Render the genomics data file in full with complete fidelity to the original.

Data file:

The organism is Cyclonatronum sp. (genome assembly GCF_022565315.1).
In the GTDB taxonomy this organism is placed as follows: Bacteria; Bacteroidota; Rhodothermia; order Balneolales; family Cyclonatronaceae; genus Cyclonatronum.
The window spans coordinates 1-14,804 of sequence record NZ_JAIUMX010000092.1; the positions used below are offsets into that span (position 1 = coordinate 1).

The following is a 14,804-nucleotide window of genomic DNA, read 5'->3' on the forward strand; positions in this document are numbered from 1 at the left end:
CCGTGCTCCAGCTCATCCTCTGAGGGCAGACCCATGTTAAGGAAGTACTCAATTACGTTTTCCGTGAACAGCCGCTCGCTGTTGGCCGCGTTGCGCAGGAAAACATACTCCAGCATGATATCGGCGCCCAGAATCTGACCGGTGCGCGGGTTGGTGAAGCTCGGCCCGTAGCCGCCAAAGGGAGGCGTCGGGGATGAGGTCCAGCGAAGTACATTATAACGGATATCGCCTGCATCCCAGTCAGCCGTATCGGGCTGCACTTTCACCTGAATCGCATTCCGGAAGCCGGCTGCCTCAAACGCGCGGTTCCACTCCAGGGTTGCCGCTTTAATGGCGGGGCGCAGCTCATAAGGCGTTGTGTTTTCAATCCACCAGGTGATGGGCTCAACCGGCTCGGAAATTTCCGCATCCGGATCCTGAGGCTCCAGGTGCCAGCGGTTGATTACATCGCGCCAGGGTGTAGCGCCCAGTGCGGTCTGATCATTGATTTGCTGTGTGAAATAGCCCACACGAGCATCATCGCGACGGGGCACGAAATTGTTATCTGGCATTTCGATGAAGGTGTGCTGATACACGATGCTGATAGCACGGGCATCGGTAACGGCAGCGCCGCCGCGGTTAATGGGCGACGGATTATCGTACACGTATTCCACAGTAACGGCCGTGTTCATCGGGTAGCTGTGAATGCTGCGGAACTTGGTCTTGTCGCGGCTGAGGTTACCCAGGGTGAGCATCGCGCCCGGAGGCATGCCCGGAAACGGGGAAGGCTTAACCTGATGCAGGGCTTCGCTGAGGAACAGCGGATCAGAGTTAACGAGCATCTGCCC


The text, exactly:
The organism is Cyclonatronum sp. (genome assembly GCF_022565315.1).
In the GTDB taxonomy this organism is placed as follows: Bacteria; Bacteroidota; Rhodothermia; order Balneolales; family Cyclonatronaceae; genus Cyclonatronum.
The window spans coordinates 1-14,804 of sequence record NZ_JAIUMX010000092.1; the positions used below are offsets into that span (position 1 = coordinate 1).

The following is a 14,804-nucleotide window of genomic DNA, read 5'->3' on the forward strand; positions in this document are numbered from 1 at the left end:
CCGTGCTCCAGCTCATCCTCTGAGGGCAGACCCATGTTAAGGAAGTACTCAATTACGTTTTCCGTGAACAGCCGCTCGCTGTTGGCCGCGTTGCGCAGGAAAACATACTCCAGCATGATATCGGCGCCCAGAATCTGACCGGTGCGCGGGTTGGTGAAGCTCGGCCCGTAGCCGCCAAAGGGAGGCGTCGGGGATGAGGTCCAGCGAAGTACATTATAACGGATATCGCCTGCATCCCAGTCAGCCGTATCGGGCTGCACTTTCACCTGAATCGCATTCCGGAAGCCGGCTGCCTCAAACGCGCGGTTCCACTCCAGGGTTGCCGCTTTAATGGCGGGGCGCAGCTCATAAGGCGTTGTGTTTTCAATCCACCAGGTGATGGGCTCAACCGGCTCGGAAATTTCCGCATCCGGATCCTGAGGCTCCAGGTGCCAGCGGTTGATTACATCGCGCCAGGGTGTAGCGCCCAGTGCGGTCTGATCATTGATTTGCTGTGTGAAATAGCCCACACGAGCATCATCGCGACGGGGCACGAAATTGTTATCTGGCATTTCGATGAAGGTGTGCTGATACACGATGCTGATAGCACGGGCATCGGTAACGGCAGCGCCGCCGCGGTTAATGGGCGACGGATTATCGTACACGTATTCCACAGTAACGGCCGTGTTCATCGGGTAGCTGTGAATGCTGCGGAACTTGGTCTTGTCGCGGCTGAGGTTACCCAGGGTGAGCATCGCGCCCGGAGGCATGCCCGGAAACGGGGAAGGCTTAACCTGATGCAGGGCTTCGCTGAGGAACAGCGGATCAGAGTTAACGAGCATCTGCCC